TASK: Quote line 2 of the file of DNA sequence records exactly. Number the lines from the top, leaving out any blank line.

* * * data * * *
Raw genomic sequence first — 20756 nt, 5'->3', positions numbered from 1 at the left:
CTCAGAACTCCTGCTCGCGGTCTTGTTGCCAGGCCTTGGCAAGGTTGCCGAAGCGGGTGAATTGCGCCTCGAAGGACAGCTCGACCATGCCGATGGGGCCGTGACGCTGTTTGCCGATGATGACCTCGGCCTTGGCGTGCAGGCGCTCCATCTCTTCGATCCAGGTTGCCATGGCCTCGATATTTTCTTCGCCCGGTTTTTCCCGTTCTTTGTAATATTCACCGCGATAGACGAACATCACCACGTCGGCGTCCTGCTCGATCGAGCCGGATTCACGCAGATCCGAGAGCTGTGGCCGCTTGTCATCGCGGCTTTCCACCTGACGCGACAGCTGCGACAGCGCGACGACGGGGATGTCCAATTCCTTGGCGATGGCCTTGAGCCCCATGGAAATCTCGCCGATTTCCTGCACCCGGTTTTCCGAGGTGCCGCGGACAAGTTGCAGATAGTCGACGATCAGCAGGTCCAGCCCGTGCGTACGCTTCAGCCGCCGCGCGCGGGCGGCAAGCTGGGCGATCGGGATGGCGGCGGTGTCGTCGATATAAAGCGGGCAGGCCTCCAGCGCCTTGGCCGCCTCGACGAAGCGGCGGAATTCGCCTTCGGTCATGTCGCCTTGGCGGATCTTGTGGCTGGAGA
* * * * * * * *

CTCAGAACTCCTGCTCGCGGTCTTGTTGCCAGGCCTTGGCAAGGTTGCCGAAGCGGGTGAATTGCGCCTCGAAGGACAGCTCGACCATGCCGATGGGGCCGTGACGCTGTTTGCCGATGATGACCTCGGCCTTGGCGTGCAGGCGCTCCATCTCTTCGATCCAGGTTGCCATGGCCTCGATATTTTCTTCGCCCGGTTTTTCCCGTTCTTTGTAATATTCACCGCGATAGACGAACATCACCACGTCGGCGTCCTGCTCGATCGAGCCGGATTCACGCAGATCCGAGAGCTGTGGCCGCTTGTCATCGCGGCTTTCCACCTGACGCGACAGCTGCGACAGCGCGACGACGGGGATGTCCAATTCCTTGGCGATGGCCTTGAGCCCCATGGAAATCTCGCCGATTTCCTGCACCCGGTTTTCCGAGGTGCCGCGGACAAGTTGCAGATAGTCGACGATCAGCAGGTCCAGCCCGTGCGTACGCTTCAGCCGCCGCGCGCGGGCGGCAAGCTGGGCGATCGGGATGGCGGCGGTGTCGTCGATATAAAGCGGGCAGGCCTCCAGCGCCTTGGCCGCCTCGACGAAGCGGCGGAATTCGCCTTCGGTCATGTCGCCTTGGCGGATCTTGTGGCTGGAGA